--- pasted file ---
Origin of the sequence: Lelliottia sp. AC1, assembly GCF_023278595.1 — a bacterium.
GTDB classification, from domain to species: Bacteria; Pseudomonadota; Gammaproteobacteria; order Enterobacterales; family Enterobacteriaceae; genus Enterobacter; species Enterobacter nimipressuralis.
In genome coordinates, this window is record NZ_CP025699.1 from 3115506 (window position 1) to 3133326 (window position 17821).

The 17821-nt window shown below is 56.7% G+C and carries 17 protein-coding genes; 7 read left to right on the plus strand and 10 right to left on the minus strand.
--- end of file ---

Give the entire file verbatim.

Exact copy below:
Origin of the sequence: Lelliottia sp. AC1, assembly GCF_023278595.1 — a bacterium.
GTDB classification, from domain to species: Bacteria; Pseudomonadota; Gammaproteobacteria; order Enterobacterales; family Enterobacteriaceae; genus Enterobacter; species Enterobacter nimipressuralis.
In genome coordinates, this window is record NZ_CP025699.1 from 3115506 (window position 1) to 3133326 (window position 17821).

The 17821-nt window shown below is 56.7% G+C and carries 17 protein-coding genes; 7 read left to right on the plus strand and 10 right to left on the minus strand.